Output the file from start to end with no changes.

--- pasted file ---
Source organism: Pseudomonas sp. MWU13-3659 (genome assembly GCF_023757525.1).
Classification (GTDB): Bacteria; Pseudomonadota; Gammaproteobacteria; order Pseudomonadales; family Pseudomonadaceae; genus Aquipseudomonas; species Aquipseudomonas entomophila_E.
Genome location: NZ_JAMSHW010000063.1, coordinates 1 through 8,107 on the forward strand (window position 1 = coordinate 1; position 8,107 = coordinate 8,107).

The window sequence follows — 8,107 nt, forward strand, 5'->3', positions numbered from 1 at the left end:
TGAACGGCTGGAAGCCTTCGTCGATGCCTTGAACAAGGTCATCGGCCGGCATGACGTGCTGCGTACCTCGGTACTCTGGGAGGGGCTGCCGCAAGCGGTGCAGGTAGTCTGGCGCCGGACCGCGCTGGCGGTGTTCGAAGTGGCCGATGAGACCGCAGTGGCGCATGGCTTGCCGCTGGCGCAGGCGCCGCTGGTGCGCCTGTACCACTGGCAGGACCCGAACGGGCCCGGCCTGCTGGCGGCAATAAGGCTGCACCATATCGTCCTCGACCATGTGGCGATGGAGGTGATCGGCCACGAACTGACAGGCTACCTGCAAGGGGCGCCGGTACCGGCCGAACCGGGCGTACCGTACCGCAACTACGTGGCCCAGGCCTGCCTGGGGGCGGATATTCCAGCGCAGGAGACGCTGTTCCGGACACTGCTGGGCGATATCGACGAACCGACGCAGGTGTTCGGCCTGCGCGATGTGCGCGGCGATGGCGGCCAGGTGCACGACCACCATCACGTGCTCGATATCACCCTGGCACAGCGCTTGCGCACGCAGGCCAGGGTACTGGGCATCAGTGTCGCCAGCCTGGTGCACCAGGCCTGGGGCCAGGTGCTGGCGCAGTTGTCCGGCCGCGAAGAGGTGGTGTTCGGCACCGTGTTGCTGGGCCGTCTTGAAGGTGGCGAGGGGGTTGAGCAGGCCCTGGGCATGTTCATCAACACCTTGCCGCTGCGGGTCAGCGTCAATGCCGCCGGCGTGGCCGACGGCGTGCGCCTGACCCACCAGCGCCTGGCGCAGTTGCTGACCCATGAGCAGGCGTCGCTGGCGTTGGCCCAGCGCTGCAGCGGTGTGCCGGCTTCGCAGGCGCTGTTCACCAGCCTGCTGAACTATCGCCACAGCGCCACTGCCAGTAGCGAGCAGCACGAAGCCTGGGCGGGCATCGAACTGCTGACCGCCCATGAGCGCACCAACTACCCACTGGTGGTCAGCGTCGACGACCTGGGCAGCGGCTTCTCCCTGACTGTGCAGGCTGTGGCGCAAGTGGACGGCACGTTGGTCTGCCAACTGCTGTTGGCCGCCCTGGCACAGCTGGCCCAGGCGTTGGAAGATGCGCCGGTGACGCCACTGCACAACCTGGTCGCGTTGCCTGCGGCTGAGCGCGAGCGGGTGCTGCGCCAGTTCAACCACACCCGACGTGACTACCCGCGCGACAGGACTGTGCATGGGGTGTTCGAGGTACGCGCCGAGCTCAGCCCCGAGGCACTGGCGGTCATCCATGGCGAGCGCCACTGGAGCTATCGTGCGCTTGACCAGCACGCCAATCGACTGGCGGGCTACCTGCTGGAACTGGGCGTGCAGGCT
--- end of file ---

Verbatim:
Source organism: Pseudomonas sp. MWU13-3659 (genome assembly GCF_023757525.1).
Classification (GTDB): Bacteria; Pseudomonadota; Gammaproteobacteria; order Pseudomonadales; family Pseudomonadaceae; genus Aquipseudomonas; species Aquipseudomonas entomophila_E.
Genome location: NZ_JAMSHW010000063.1, coordinates 1 through 8,107 on the forward strand (window position 1 = coordinate 1; position 8,107 = coordinate 8,107).

The window sequence follows — 8,107 nt, forward strand, 5'->3', positions numbered from 1 at the left end:
TGAACGGCTGGAAGCCTTCGTCGATGCCTTGAACAAGGTCATCGGCCGGCATGACGTGCTGCGTACCTCGGTACTCTGGGAGGGGCTGCCGCAAGCGGTGCAGGTAGTCTGGCGCCGGACCGCGCTGGCGGTGTTCGAAGTGGCCGATGAGACCGCAGTGGCGCATGGCTTGCCGCTGGCGCAGGCGCCGCTGGTGCGCCTGTACCACTGGCAGGACCCGAACGGGCCCGGCCTGCTGGCGGCAATAAGGCTGCACCATATCGTCCTCGACCATGTGGCGATGGAGGTGATCGGCCACGAACTGACAGGCTACCTGCAAGGGGCGCCGGTACCGGCCGAACCGGGCGTACCGTACCGCAACTACGTGGCCCAGGCCTGCCTGGGGGCGGATATTCCAGCGCAGGAGACGCTGTTCCGGACACTGCTGGGCGATATCGACGAACCGACGCAGGTGTTCGGCCTGCGCGATGTGCGCGGCGATGGCGGCCAGGTGCACGACCACCATCACGTGCTCGATATCACCCTGGCACAGCGCTTGCGCACGCAGGCCAGGGTACTGGGCATCAGTGTCGCCAGCCTGGTGCACCAGGCCTGGGGCCAGGTGCTGGCGCAGTTGTCCGGCCGCGAAGAGGTGGTGTTCGGCACCGTGTTGCTGGGCCGTCTTGAAGGTGGCGAGGGGGTTGAGCAGGCCCTGGGCATGTTCATCAACACCTTGCCGCTGCGGGTCAGCGTCAATGCCGCCGGCGTGGCCGACGGCGTGCGCCTGACCCACCAGCGCCTGGCGCAGTTGCTGACCCATGAGCAGGCGTCGCTGGCGTTGGCCCAGCGCTGCAGCGGTGTGCCGGCTTCGCAGGCGCTGTTCACCAGCCTGCTGAACTATCGCCACAGCGCCACTGCCAGTAGCGAGCAGCACGAAGCCTGGGCGGGCATCGAACTGCTGACCGCCCATGAGCGCACCAACTACCCACTGGTGGTCAGCGTCGACGACCTGGGCAGCGGCTTCTCCCTGACTGTGCAGGCTGTGGCGCAAGTGGACGGCACGTTGGTCTGCCAACTGCTGTTGGCCGCCCTGGCACAGCTGGCCCAGGCGTTGGAAGATGCGCCGGTGACGCCACTGCACAACCTGGTCGCGTTGCCTGCGGCTGAGCGCGAGCGGGTGCTGCGCCAGTTCAACCACACCCGACGTGACTACCCGCGCGACAGGACTGTGCATGGGGTGTTCGAGGTACGCGCCGAGCTCAGCCCCGAGGCACTGGCGGTCATCCATGGCGAGCGCCACTGGAGCTATCGTGCGCTTGACCAGCACGCCAATCGACTGGCGGGCTACCTGCTGGAACTGGGCGTGCAGGCT